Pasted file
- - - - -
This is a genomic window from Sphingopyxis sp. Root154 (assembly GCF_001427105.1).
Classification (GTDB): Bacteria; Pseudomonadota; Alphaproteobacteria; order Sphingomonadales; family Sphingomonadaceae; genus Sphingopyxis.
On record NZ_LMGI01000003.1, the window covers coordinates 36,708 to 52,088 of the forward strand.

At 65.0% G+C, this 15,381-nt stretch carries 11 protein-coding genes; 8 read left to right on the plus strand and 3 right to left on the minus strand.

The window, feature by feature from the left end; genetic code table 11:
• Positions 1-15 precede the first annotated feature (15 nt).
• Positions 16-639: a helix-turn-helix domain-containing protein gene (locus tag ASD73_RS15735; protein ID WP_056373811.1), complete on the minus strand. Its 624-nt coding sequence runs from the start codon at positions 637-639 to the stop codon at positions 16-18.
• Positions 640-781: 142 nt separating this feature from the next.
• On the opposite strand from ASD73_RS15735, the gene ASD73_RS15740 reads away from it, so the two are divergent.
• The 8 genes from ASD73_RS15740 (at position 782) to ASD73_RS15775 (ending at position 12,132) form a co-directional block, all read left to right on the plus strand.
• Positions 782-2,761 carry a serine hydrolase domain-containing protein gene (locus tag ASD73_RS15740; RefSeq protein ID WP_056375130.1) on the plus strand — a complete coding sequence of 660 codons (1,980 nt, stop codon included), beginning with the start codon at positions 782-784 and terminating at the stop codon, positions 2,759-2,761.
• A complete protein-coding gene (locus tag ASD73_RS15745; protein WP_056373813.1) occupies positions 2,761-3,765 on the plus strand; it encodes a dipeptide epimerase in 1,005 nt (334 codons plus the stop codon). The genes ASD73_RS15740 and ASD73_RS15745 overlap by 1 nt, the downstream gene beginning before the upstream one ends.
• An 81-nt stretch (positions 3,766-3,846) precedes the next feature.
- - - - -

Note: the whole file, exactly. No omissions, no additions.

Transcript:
This is a genomic window from Sphingopyxis sp. Root154 (assembly GCF_001427105.1).
Classification (GTDB): Bacteria; Pseudomonadota; Alphaproteobacteria; order Sphingomonadales; family Sphingomonadaceae; genus Sphingopyxis.
On record NZ_LMGI01000003.1, the window covers coordinates 36,708 to 52,088 of the forward strand.

At 65.0% G+C, this 15,381-nt stretch carries 11 protein-coding genes; 8 read left to right on the plus strand and 3 right to left on the minus strand.

The window, feature by feature from the left end; genetic code table 11:
• Positions 1-15 precede the first annotated feature (15 nt).
• Positions 16-639: a helix-turn-helix domain-containing protein gene (locus tag ASD73_RS15735; protein ID WP_056373811.1), complete on the minus strand. Its 624-nt coding sequence runs from the start codon at positions 637-639 to the stop codon at positions 16-18.
• Positions 640-781: 142 nt separating this feature from the next.
• On the opposite strand from ASD73_RS15735, the gene ASD73_RS15740 reads away from it, so the two are divergent.
• The 8 genes from ASD73_RS15740 (at position 782) to ASD73_RS15775 (ending at position 12,132) form a co-directional block, all read left to right on the plus strand.
• Positions 782-2,761 carry a serine hydrolase domain-containing protein gene (locus tag ASD73_RS15740; RefSeq protein ID WP_056375130.1) on the plus strand — a complete coding sequence of 660 codons (1,980 nt, stop codon included), beginning with the start codon at positions 782-784 and terminating at the stop codon, positions 2,759-2,761.
• A complete protein-coding gene (locus tag ASD73_RS15745; protein WP_056373813.1) occupies positions 2,761-3,765 on the plus strand; it encodes a dipeptide epimerase in 1,005 nt (334 codons plus the stop codon). The genes ASD73_RS15740 and ASD73_RS15745 overlap by 1 nt, the downstream gene beginning before the upstream one ends.
• An 81-nt stretch (positions 3,766-3,846) precedes the next feature.